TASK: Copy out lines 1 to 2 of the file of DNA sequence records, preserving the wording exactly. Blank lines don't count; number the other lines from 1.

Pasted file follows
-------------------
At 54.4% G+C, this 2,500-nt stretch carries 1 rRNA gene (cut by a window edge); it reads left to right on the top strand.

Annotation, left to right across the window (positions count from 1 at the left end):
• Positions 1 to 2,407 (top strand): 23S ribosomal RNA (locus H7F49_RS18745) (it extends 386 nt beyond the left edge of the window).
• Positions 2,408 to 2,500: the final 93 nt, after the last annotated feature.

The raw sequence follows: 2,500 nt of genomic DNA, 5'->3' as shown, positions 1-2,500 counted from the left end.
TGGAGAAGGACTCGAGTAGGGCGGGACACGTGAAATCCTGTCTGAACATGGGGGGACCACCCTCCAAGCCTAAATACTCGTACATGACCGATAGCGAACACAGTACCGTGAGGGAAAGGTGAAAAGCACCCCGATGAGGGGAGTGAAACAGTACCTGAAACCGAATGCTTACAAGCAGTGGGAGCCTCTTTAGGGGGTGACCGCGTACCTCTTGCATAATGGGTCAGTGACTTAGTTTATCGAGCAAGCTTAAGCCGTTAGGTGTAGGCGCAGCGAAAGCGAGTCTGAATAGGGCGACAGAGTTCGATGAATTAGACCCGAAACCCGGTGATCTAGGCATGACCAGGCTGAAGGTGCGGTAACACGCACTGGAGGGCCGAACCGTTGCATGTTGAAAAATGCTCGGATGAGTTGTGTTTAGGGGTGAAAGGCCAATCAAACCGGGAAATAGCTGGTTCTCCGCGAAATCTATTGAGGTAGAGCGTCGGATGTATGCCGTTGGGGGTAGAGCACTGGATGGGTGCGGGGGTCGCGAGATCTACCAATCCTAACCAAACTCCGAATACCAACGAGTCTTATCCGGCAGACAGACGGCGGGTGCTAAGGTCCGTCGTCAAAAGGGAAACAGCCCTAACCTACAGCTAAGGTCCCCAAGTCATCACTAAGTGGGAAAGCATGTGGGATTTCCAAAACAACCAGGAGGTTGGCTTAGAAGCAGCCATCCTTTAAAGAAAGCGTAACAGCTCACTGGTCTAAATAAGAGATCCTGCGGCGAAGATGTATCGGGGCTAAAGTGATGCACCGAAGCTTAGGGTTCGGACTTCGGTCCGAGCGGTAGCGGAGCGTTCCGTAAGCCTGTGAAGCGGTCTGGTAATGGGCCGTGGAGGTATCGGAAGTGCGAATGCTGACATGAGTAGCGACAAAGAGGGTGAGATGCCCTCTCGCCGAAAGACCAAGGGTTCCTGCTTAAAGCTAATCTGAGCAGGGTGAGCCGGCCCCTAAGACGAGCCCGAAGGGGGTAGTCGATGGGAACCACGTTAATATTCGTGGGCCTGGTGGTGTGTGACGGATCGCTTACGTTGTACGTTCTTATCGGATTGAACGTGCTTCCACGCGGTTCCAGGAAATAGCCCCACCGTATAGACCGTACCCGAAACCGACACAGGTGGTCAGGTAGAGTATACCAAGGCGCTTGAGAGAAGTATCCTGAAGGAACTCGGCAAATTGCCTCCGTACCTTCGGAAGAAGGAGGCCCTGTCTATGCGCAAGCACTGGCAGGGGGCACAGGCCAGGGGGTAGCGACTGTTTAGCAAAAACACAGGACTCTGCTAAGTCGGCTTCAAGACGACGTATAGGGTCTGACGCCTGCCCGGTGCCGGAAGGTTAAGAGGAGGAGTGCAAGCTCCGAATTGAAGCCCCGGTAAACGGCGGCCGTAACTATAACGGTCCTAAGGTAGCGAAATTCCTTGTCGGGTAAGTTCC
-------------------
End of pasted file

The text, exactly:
At 54.4% G+C, this 2,500-nt stretch carries 1 rRNA gene (cut by a window edge); it reads left to right on the top strand.

Annotation, left to right across the window (positions count from 1 at the left end):